The quake was detected at 8:07 pm UTC (20:07 GMT), with the epicentre located 6 miles deep and 380 miles north from neighboring Nepal's capital of Kathmandu, according to the Centre's website.
There have been no reports on casualties or damage at this point.
In March, a 5.9-magnitude earthquake was registered in Tibet's Tingri County, with the epicentre located at a depth of 10 kilometres.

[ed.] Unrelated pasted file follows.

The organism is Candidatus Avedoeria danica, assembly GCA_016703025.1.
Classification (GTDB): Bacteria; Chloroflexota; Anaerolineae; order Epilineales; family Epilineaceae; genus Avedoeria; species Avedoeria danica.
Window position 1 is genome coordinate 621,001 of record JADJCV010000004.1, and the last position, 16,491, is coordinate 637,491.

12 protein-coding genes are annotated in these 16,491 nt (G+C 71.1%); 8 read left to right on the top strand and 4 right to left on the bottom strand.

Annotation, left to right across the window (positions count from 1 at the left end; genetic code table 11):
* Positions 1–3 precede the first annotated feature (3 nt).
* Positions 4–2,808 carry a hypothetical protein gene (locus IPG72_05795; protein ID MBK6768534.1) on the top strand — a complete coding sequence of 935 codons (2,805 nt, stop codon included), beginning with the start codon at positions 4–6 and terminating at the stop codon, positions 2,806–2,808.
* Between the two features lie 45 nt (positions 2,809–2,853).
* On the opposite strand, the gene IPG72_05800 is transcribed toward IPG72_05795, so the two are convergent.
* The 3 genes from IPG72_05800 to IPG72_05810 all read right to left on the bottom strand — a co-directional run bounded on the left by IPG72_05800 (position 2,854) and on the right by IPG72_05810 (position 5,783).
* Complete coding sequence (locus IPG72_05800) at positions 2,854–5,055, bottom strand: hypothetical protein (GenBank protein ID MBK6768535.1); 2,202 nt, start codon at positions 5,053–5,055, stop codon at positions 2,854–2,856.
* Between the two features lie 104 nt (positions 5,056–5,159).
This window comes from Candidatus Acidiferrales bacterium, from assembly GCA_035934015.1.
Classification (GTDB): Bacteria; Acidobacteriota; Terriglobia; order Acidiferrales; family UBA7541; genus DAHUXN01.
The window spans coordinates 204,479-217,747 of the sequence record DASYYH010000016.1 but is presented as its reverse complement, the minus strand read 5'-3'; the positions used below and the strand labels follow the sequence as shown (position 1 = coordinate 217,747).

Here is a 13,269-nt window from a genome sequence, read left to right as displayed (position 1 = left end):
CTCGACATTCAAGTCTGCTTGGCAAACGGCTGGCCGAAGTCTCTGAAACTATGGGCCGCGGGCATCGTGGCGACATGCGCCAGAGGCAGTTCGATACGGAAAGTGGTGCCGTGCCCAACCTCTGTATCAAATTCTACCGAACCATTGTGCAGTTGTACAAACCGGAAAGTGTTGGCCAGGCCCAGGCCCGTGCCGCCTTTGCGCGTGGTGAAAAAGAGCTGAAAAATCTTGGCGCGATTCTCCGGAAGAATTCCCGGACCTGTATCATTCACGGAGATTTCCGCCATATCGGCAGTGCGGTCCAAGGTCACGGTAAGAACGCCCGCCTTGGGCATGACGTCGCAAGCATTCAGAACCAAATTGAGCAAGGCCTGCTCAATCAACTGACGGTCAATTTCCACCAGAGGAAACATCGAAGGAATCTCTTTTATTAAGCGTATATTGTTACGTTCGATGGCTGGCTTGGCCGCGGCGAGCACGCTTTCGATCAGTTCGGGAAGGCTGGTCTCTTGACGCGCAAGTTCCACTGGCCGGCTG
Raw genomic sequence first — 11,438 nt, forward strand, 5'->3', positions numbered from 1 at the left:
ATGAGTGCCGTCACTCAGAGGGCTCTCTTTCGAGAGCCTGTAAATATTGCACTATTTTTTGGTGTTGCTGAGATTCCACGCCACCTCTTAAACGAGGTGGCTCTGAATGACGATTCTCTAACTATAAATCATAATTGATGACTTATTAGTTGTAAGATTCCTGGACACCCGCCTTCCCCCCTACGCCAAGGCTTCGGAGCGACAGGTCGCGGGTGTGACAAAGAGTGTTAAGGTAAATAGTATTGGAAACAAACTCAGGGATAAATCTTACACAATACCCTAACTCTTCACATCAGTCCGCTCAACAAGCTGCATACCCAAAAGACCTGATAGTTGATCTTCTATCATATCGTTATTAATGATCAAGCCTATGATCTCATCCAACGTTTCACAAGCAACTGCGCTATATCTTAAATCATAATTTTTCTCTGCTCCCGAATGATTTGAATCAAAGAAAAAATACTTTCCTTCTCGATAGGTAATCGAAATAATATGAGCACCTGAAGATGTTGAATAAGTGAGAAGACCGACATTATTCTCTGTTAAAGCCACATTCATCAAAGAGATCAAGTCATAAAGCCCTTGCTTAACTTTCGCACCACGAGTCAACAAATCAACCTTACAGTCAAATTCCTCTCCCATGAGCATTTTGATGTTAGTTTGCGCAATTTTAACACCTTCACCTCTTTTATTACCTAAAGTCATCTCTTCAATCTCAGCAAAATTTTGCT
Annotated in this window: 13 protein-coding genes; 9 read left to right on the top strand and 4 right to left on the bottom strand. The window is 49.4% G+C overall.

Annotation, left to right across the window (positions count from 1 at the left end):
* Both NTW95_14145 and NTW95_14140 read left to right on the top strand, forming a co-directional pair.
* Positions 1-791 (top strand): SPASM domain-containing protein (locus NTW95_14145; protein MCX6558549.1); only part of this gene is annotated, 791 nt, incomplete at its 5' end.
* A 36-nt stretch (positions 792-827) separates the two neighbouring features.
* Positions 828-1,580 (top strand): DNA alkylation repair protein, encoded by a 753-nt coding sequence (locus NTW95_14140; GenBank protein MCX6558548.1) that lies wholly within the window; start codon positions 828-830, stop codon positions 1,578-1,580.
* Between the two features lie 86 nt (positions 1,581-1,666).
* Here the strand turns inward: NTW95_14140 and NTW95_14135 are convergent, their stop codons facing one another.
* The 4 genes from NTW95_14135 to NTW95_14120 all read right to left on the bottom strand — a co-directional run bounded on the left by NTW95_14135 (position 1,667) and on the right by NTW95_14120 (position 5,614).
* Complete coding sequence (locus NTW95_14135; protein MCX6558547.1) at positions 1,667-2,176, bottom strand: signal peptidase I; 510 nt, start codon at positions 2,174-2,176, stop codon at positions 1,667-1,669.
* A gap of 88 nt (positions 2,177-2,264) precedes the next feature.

The Tibet Autonomous Region lies along the border between the Eurasian tectonic plate and the Indian plate. The latter has been moving to the north for some 100 million years, colliding with the Eurasian plate. This colossal geological process, which resulted in the formation of the Himalayas and other nearby mountain ranges, causes powerful earthquakes.